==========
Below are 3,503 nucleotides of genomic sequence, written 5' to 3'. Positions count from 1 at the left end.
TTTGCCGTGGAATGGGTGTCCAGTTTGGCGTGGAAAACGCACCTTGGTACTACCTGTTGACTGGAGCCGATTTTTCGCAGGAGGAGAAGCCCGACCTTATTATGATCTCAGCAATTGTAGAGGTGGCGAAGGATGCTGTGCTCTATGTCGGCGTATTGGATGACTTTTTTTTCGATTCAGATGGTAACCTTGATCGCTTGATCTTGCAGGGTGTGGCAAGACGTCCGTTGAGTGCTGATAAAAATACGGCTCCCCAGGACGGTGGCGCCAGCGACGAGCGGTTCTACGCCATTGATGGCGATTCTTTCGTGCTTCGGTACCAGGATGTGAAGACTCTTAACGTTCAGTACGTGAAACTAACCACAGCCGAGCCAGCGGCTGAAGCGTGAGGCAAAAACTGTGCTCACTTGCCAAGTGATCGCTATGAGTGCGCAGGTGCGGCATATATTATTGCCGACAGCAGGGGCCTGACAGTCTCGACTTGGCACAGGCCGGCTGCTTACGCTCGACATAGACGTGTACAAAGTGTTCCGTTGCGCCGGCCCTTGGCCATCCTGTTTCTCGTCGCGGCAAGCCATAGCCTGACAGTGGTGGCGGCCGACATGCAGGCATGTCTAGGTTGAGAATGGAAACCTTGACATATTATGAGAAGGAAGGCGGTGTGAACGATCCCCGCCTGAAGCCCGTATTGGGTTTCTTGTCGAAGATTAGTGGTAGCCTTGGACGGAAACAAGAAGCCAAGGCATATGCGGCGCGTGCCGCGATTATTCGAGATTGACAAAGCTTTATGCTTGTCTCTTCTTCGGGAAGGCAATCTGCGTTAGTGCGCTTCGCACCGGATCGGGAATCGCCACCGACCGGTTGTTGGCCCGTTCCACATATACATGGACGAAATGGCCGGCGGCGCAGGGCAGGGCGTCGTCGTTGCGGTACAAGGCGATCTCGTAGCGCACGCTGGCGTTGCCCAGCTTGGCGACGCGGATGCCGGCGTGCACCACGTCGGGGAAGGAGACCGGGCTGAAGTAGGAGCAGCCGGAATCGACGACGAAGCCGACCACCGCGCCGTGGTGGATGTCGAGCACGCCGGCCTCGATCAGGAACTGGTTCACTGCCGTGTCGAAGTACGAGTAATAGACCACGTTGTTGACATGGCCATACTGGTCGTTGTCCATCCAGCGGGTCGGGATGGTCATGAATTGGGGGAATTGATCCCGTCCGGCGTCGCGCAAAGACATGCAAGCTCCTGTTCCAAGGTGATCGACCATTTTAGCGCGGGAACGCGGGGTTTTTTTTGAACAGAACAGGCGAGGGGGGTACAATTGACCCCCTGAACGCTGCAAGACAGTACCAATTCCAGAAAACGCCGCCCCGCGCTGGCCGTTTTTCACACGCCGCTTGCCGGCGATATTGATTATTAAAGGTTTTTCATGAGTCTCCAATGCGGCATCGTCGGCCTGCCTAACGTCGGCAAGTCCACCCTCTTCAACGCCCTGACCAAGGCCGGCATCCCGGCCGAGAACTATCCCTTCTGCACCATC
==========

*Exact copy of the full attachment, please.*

Below are 3,503 nucleotides of genomic sequence, written 5' to 3'. Positions count from 1 at the left end.
TTTGCCGTGGAATGGGTGTCCAGTTTGGCGTGGAAAACGCACCTTGGTACTACCTGTTGACTGGAGCCGATTTTTCGCAGGAGGAGAAGCCCGACCTTATTATGATCTCAGCAATTGTAGAGGTGGCGAAGGATGCTGTGCTCTATGTCGGCGTATTGGATGACTTTTTTTTCGATTCAGATGGTAACCTTGATCGCTTGATCTTGCAGGGTGTGGCAAGACGTCCGTTGAGTGCTGATAAAAATACGGCTCCCCAGGACGGTGGCGCCAGCGACGAGCGGTTCTACGCCATTGATGGCGATTCTTTCGTGCTTCGGTACCAGGATGTGAAGACTCTTAACGTTCAGTACGTGAAACTAACCACAGCCGAGCCAGCGGCTGAAGCGTGAGGCAAAAACTGTGCTCACTTGCCAAGTGATCGCTATGAGTGCGCAGGTGCGGCATATATTATTGCCGACAGCAGGGGCCTGACAGTCTCGACTTGGCACAGGCCGGCTGCTTACGCTCGACATAGACGTGTACAAAGTGTTCCGTTGCGCCGGCCCTTGGCCATCCTGTTTCTCGTCGCGGCAAGCCATAGCCTGACAGTGGTGGCGGCCGACATGCAGGCATGTCTAGGTTGAGAATGGAAACCTTGACATATTATGAGAAGGAAGGCGGTGTGAACGATCCCCGCCTGAAGCCCGTATTGGGTTTCTTGTCGAAGATTAGTGGTAGCCTTGGACGGAAACAAGAAGCCAAGGCATATGCGGCGCGTGCCGCGATTATTCGAGATTGACAAAGCTTTATGCTTGTCTCTTCTTCGGGAAGGCAATCTGCGTTAGTGCGCTTCGCACCGGATCGGGAATCGCCACCGACCGGTTGTTGGCCCGTTCCACATATACATGGACGAAATGGCCGGCGGCGCAGGGCAGGGCGTCGTCGTTGCGGTACAAGGCGATCTCGTAGCGCACGCTGGCGTTGCCCAGCTTGGCGACGCGGATGCCGGCGTGCACCACGTCGGGGAAGGAGACCGGGCTGAAGTAGGAGCAGCCGGAATCGACGACGAAGCCGACCACCGCGCCGTGGTGGATGTCGAGCACGCCGGCCTCGATCAGGAACTGGTTCACTGCCGTGTCGAAGTACGAGTAATAGACCACGTTGTTGACATGGCCATACTGGTCGTTGTCCATCCAGCGGGTCGGGATGGTCATGAATTGGGGGAATTGATCCCGTCCGGCGTCGCGCAAAGACATGCAAGCTCCTGTTCCAAGGTGATCGACCATTTTAGCGCGGGAACGCGGGGTTTTTTTTGAACAGAACAGGCGAGGGGGGTACAATTGACCCCCTGAACGCTGCAAGACAGTACCAATTCCAGAAAACGCCGCCCCGCGCTGGCCGTTTTTCACACGCCGCTTGCCGGCGATATTGATTATTAAAGGTTTTTCATGAGTCTCCAATGCGGCATCGTCGGCCTGCCTAACGTCGGCAAGTCCACCCTCTTCAACGCCCTGACCAAGGCCGGCATCCCGGCCGAGAACTATCCCTTCTGCACCATC